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Final Series May Give Home-Town Advantage to Northstars


The 2019 Australian Ice Hockey League season has been one of redemption for the Newcastle Rescue Northstars. Having failed to finish in a top-four ladder position the past two AIHL seasons, in 2019, the Northstars have given it their all to ensure a return to the top of the league and to be a contender for the season-defining finals series.

The sweat, blood, sacrifice and hard work put in by Newcastle's national ice hockey team this season was rewarded in July when the AIHL commission announced Hunter Ice Skating Stadium, home to the Northstars, would be the location for the 2019 AIHL Finals. The Finals Series will see the top four teams, their staff and supporters fill up the Warner's Bay rink on the weekend of August 31 and September 1 to playoff for the ultimate prize – the championship.

The announcement was a special one for the Newcastle team. Newcastle hosted the last finals series, in 2012, before it moved to Melbourne for six consecutive years. After a year of hard work, hosting the finals series again is a sweet reward.

Just three wins away from securing their finals spot, once locked in the Northstars have the opportunity to win a seventh AIHL Championship – and in front of a home crowd. Ice hockey finals have a long history of surprises.

The AIHL has been operating since 2000, and each season since 2003 the best four teams have played for the 110-year-old Goodall Cup, the greatest treasure of the sport in this country.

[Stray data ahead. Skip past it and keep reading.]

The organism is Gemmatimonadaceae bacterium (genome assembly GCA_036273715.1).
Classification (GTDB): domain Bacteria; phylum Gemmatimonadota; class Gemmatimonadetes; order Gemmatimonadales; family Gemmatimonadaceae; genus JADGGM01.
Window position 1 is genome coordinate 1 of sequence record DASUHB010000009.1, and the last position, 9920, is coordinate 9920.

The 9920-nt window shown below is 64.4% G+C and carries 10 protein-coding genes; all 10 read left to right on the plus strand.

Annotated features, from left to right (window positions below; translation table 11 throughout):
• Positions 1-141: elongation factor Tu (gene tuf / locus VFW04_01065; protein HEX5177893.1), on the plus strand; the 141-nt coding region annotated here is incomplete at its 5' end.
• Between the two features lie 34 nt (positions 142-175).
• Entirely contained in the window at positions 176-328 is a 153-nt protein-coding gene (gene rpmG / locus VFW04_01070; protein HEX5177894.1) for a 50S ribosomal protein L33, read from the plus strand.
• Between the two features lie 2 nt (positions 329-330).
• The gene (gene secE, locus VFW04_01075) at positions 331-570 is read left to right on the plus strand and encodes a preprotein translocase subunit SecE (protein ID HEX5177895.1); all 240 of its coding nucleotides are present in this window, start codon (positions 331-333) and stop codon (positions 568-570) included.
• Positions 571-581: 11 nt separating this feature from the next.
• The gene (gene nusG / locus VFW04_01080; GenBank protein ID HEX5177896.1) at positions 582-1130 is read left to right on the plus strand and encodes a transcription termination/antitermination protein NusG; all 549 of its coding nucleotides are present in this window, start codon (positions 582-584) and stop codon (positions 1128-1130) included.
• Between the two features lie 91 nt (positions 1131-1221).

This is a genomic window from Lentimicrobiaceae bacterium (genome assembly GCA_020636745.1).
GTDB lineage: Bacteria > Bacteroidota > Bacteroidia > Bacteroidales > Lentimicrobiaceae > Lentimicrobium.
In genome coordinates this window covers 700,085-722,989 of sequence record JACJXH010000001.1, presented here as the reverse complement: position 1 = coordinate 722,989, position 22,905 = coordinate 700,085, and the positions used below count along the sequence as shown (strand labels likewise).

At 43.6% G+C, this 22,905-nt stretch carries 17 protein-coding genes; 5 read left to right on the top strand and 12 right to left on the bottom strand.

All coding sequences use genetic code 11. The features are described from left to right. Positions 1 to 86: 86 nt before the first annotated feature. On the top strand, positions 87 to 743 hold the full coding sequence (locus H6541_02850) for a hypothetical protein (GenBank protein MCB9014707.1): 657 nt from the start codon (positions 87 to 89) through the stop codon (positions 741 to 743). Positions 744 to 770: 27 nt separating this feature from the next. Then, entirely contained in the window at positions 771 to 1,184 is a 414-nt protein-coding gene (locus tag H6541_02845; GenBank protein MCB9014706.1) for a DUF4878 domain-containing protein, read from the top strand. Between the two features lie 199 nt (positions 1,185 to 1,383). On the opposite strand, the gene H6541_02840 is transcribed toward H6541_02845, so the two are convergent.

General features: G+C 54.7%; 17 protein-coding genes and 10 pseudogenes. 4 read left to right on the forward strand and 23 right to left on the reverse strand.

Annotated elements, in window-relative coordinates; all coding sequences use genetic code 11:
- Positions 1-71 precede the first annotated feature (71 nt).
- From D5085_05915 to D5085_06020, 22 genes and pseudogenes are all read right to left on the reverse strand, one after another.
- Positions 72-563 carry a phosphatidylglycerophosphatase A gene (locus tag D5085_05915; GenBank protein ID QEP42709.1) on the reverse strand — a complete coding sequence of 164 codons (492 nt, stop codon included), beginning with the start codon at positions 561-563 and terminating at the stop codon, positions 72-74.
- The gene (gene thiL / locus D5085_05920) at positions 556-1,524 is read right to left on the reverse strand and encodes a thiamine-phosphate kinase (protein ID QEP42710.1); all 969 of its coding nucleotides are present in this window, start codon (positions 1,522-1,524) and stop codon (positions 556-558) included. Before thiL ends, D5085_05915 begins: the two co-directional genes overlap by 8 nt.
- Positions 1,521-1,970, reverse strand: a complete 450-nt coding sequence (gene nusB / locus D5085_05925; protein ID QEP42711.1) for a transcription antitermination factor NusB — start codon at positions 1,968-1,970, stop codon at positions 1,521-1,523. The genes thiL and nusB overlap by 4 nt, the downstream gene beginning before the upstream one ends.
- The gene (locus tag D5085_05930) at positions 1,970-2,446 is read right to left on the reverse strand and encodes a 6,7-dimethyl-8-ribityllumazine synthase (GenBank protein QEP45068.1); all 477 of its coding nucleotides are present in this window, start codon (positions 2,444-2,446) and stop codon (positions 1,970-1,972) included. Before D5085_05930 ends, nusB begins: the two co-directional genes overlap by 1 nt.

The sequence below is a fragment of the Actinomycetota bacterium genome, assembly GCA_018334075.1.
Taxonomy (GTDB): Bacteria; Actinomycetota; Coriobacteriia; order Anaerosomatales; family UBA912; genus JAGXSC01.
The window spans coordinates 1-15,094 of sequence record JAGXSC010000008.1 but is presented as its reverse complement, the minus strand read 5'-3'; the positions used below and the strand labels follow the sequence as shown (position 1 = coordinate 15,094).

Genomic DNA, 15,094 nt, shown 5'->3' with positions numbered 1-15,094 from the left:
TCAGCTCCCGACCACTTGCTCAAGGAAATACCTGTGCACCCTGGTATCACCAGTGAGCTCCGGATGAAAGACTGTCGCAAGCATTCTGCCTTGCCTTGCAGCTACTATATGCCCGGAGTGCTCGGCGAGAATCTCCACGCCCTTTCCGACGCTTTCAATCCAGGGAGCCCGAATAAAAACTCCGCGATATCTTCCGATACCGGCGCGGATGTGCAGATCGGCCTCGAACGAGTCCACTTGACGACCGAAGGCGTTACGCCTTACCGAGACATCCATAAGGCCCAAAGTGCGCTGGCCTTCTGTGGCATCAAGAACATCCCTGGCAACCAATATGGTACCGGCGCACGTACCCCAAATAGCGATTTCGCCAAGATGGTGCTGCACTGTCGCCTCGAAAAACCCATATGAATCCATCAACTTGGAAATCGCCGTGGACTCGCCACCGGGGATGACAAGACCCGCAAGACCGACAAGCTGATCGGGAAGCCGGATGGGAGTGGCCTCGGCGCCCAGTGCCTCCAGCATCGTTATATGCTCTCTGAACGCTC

Back in 2003, the first-ever finals series was held in the then brand new Glaciarium rink at Baulkham Hills in Sydney’s Northwest, and it was the first time that the event ran as a full weekend of semi-finals on the Saturday and grand-final on the Sunday. It is a format that remains in place today.

In 2003, the Adelaide Avalanche were massive favourites to continue their dominant regular-season form but were upset by the Sydney Ice Dogs in the semi-final, who were in turn upset by the Newcastle Northstars in the grand-final.

In 2004, the finals were held at the newest ice rink in the country, the Erina Ice Arena on NSW’s Central Coast. This time it was the Northstars who were strong favourites, only to be upset by the Ice Dogs in the grand-final.

Throughout the AIHL’s history, there have been more upset winners than favourites, with the exception of the last two seasons when Melbourne Ice and then Canberra Brave went on to win the cup after record-setting successes during the regular season.

Brave is the only team locked into the 2019 AIHL Finals with hosts the Northstars all but secured in their place. The next two places are yet to be secured, but in the spirit of AIHL Finals, there’s sure to be some surprises along the way.

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